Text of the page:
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As it Once Was

As it once was, that was the theme of the charter I organized at the Age of Steam Roundhouse in Sugarcreek, Ohio on November 13th 2021. It started several months before that when I was asked by Age of Steam to organize an in house photo charter. I only had 3 months to get everything planned out so I quickly set to work. Finally, the morning of the 13th arrived and it was time to see if the work had paid off.


As photographers arrived, we held a safety briefing in the gift shop/depot. Then, it was off to the roundhouse. The locomotive crew began to bring Morehead and Northfork number 12 to life, breaking the bank, starting the air pump and other appliances. Suddenly, the roundhouse was full of the ambiance of the steam era. After an hour or so, the crew backed number 12 out of the roundhouse and onto the table.

Photographers followed as the crew continued to prepare the 12 for its work on the railroad. That work wasn't long in coming. Cars needed switched in the yard and the local grocery warehouse had a car of cabbages ordered in and an empty ordered out.


After the crew spent the morning switching, photographers were treated to a tour of the Wheeling and Lake Erie Railway backshop in Brewster, Ohio. The shop was opened in the spring of 1910. In addition to heavy overhaul work, Brewster is the birthplace of 50 home built switchers of both 0-6-0 and 0-8-0 wheel arrangement. Today, the shop is one of the last remaining steam backshops still performing heavy overhaul on locomotives. In addition to the shop, photographers were also given a rare tour of the main office building of the W&LE, opened on June 1, 1914. Like the shop, it still serves in its intended role. After our time in Brewster, photographers returned to the Age of Steam Roundhouse for the afternoon session.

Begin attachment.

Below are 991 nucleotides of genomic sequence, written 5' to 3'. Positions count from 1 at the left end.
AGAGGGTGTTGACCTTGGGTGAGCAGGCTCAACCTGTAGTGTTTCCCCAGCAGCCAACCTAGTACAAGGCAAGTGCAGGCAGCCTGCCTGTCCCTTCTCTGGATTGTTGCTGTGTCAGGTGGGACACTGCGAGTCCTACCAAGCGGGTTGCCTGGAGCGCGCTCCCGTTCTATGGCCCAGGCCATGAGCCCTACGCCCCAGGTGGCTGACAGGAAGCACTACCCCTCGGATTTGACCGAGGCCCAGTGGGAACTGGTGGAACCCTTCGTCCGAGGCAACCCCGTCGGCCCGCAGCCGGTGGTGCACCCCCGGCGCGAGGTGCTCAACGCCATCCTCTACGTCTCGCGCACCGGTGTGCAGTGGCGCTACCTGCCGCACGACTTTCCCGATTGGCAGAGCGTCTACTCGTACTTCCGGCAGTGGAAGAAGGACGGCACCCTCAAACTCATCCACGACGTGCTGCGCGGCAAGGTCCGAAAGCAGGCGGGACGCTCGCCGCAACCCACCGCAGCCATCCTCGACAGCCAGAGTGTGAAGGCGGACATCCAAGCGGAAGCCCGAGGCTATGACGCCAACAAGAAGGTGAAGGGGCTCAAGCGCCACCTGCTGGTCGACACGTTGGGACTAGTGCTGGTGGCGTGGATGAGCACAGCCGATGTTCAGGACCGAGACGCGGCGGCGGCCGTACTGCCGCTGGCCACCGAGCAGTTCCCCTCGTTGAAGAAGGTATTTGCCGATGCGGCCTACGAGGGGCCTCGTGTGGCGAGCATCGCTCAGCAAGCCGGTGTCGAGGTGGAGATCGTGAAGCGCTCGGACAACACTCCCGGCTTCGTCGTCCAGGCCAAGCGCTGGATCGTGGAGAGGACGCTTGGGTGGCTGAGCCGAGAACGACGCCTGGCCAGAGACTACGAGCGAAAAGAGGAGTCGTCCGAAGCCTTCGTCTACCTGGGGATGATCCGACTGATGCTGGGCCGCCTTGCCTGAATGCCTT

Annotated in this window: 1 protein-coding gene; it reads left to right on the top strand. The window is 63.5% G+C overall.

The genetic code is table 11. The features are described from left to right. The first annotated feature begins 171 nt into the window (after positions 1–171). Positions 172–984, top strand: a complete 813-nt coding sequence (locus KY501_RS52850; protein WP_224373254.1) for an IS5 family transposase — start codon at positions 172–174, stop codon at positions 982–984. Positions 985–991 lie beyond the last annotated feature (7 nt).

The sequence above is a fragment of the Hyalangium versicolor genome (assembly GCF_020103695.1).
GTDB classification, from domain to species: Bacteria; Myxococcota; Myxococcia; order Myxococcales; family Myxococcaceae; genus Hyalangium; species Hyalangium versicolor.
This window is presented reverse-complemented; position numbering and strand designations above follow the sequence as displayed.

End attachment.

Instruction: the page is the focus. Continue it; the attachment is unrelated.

The afternoon started at the depot with passengers getting on and off the local passenger train. Some small scenes were set up on the train as well. We turned our attention to number 12 again as it moved about the terminal. Finally, as the sun went down, number 12 was spotted for coal and water after a busy day in the yard. Eventually, the crew moved the 12 onto the turntable and into the roundhouse. The day concluded as crews put the locomotive to bed. Truly as day as it once was in the era of steam railroading.


A special thank you goes out to the employees and volunteers at the Age of Steam Roundhouse. They gave me a roundhouse full of locomotives, a yard full of cars and several other structures to use. Also, thank you to all the photographers who attended.










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